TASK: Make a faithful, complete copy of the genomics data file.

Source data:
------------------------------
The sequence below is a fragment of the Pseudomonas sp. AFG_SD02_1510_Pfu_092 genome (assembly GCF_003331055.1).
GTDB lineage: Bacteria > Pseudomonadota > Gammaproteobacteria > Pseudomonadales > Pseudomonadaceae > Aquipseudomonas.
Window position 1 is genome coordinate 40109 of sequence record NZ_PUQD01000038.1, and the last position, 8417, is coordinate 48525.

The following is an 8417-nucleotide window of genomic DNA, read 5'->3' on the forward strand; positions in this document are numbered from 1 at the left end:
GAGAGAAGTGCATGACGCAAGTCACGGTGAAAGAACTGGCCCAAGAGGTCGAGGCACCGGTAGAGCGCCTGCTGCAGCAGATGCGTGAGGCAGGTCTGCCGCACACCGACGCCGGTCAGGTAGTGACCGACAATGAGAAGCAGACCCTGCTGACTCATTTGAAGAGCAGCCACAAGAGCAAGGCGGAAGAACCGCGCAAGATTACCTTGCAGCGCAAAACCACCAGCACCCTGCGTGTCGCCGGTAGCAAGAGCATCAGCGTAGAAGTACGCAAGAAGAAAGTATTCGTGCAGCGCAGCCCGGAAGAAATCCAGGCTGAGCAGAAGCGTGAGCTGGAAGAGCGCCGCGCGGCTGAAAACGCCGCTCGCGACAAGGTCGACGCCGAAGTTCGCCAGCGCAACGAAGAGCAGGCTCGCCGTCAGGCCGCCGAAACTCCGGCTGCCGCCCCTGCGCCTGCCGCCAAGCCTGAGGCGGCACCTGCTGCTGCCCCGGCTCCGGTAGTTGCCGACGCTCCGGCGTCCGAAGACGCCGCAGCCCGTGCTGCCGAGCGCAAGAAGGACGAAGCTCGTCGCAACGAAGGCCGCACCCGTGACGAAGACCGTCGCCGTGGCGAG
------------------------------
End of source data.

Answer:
The sequence below is a fragment of the Pseudomonas sp. AFG_SD02_1510_Pfu_092 genome (assembly GCF_003331055.1).
GTDB lineage: Bacteria > Pseudomonadota > Gammaproteobacteria > Pseudomonadales > Pseudomonadaceae > Aquipseudomonas.
Window position 1 is genome coordinate 40109 of sequence record NZ_PUQD01000038.1, and the last position, 8417, is coordinate 48525.

The following is an 8417-nucleotide window of genomic DNA, read 5'->3' on the forward strand; positions in this document are numbered from 1 at the left end:
GAGAGAAGTGCATGACGCAAGTCACGGTGAAAGAACTGGCCCAAGAGGTCGAGGCACCGGTAGAGCGCCTGCTGCAGCAGATGCGTGAGGCAGGTCTGCCGCACACCGACGCCGGTCAGGTAGTGACCGACAATGAGAAGCAGACCCTGCTGACTCATTTGAAGAGCAGCCACAAGAGCAAGGCGGAAGAACCGCGCAAGATTACCTTGCAGCGCAAAACCACCAGCACCCTGCGTGTCGCCGGTAGCAAGAGCATCAGCGTAGAAGTACGCAAGAAGAAAGTATTCGTGCAGCGCAGCCCGGAAGAAATCCAGGCTGAGCAGAAGCGTGAGCTGGAAGAGCGCCGCGCGGCTGAAAACGCCGCTCGCGACAAGGTCGACGCCGAAGTTCGCCAGCGCAACGAAGAGCAGGCTCGCCGTCAGGCCGCCGAAACTCCGGCTGCCGCCCCTGCGCCTGCCGCCAAGCCTGAGGCGGCACCTGCTGCTGCCCCGGCTCCGGTAGTTGCCGACGCTCCGGCGTCCGAAGACGCCGCAGCCCGTGCTGCCGAGCGCAAGAAGGACGAAGCTCGTCGCAACGAAGGCCGCACCCGTGACGAAGACCGTCGCCGTGGCGAG